Flu pandemic

Swine flu has been declared a pandemic by the World Health Organisation (WHO). This is the first flu pandemic in 41 years. The flu’s spread over geographic regions has been rapid. Since its detection in late April in Mexico, it has spread to 74 countries and infected 29,000 people.Health authorities are saying that there is no need to press the panic button. The declaration of a swine flu pandemic is reflective of its geographic spread and is not indicative of the lethality of the virus. It simply means it is a very widespread infection, freely transmitting on a global scale. That the virus is not a serious killer is evident from the fact that the global death toll from the flu stands at around 140 so far.

This is a small number especially when one compares it to the 500,000 who die of ordinary flu annually. The current pandemic, say health officials, seems to be causing mild illness in most of those infected.  The death rate has decreased significantly in recent weeks and there is no need to panic.

That said, health authorities need to be on high alert. The 1968 flu pandemic killed around a million people world-wide. An underestimation of the virus could leave governments ill-equipped to cope with a severe health crisis. There is the possibility of the virus lying low for the next few months in the northern hemisphere, mutating into a more dangerous form and return with a vengeance during winter here.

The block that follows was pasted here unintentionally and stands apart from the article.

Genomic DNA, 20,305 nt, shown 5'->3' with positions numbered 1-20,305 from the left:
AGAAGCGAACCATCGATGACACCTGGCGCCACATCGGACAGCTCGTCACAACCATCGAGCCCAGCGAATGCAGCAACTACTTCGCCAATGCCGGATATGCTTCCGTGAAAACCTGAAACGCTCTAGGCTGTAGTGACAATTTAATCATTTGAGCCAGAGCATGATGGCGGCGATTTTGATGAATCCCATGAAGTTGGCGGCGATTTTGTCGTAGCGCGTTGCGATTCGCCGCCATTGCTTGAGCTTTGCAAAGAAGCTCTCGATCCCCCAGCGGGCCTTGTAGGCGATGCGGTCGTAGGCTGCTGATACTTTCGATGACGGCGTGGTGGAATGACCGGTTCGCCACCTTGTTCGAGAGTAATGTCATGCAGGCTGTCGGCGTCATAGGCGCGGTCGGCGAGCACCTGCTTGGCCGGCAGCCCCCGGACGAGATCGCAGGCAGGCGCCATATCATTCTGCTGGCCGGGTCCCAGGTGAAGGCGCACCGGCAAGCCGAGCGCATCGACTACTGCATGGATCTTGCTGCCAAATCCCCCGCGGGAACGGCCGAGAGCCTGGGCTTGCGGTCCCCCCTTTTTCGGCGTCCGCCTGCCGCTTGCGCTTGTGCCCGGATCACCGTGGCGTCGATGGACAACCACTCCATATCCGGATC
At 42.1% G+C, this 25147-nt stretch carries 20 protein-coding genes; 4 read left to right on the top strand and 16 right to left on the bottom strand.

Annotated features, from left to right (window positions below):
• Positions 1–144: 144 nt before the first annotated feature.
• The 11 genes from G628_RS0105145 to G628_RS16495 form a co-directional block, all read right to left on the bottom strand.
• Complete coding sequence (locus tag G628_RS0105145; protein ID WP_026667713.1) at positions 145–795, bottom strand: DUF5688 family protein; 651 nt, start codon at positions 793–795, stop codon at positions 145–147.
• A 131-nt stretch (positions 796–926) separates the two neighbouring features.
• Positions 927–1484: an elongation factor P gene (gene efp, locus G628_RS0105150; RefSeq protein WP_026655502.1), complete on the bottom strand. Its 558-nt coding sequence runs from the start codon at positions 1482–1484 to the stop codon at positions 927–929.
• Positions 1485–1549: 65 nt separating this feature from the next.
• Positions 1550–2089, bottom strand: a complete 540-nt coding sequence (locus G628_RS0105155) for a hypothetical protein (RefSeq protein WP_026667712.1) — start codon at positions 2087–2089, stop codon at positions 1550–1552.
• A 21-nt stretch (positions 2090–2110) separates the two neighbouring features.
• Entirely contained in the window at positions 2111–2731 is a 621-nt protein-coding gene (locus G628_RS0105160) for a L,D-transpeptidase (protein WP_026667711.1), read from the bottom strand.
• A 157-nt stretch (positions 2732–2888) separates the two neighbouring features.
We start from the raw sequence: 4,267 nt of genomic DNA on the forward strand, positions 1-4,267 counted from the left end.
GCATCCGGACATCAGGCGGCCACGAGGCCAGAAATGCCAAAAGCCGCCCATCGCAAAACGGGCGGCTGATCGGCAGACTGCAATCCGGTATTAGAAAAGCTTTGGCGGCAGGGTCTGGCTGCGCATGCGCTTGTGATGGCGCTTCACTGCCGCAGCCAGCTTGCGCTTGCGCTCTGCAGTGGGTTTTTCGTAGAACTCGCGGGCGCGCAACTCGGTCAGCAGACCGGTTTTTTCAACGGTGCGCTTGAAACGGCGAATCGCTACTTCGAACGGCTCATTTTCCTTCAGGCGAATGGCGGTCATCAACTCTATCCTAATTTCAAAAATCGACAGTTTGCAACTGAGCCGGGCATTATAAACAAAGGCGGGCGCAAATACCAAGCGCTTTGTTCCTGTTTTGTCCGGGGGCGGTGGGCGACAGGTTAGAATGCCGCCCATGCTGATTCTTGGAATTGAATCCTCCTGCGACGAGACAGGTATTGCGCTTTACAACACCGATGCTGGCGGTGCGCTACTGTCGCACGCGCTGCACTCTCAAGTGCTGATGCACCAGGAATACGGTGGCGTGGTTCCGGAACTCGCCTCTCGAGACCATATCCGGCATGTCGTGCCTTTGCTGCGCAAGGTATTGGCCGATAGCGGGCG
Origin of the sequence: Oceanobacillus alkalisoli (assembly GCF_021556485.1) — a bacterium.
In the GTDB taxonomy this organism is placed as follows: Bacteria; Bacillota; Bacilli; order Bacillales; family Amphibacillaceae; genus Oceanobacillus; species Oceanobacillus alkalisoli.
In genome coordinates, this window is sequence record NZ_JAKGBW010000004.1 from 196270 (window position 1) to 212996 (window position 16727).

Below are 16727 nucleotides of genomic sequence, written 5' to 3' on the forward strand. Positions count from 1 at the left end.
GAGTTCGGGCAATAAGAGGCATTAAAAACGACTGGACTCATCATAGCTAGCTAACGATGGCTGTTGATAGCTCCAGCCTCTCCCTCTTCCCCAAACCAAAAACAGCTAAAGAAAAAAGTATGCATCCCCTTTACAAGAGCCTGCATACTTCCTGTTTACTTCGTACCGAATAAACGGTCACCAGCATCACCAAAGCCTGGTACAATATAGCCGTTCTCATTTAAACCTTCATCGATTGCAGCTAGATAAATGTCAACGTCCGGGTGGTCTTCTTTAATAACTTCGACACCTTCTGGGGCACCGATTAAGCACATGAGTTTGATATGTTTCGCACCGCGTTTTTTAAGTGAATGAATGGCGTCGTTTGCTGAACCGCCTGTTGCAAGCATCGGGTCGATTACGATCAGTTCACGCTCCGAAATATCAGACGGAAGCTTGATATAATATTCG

India, which seemed to have escaped the virus’ attention through April and May, is now among the swine flu-hit countries. Some 30 people have tested positive for the virus over the past fortnight. Government officials claim that  the country has adequate stocks of Tamiflu, the drug effective against the H1N1 virus. But government measures alone are not enough to fight the pandemic. Public co-operation is essential. Reports of two people in Delhi – an influential businessman and his mother – refusing quarantining in a government hospital are worrying. By staying at home they were jeopardising the health of others and such irresponsible behaviour should be dealt with sternly.

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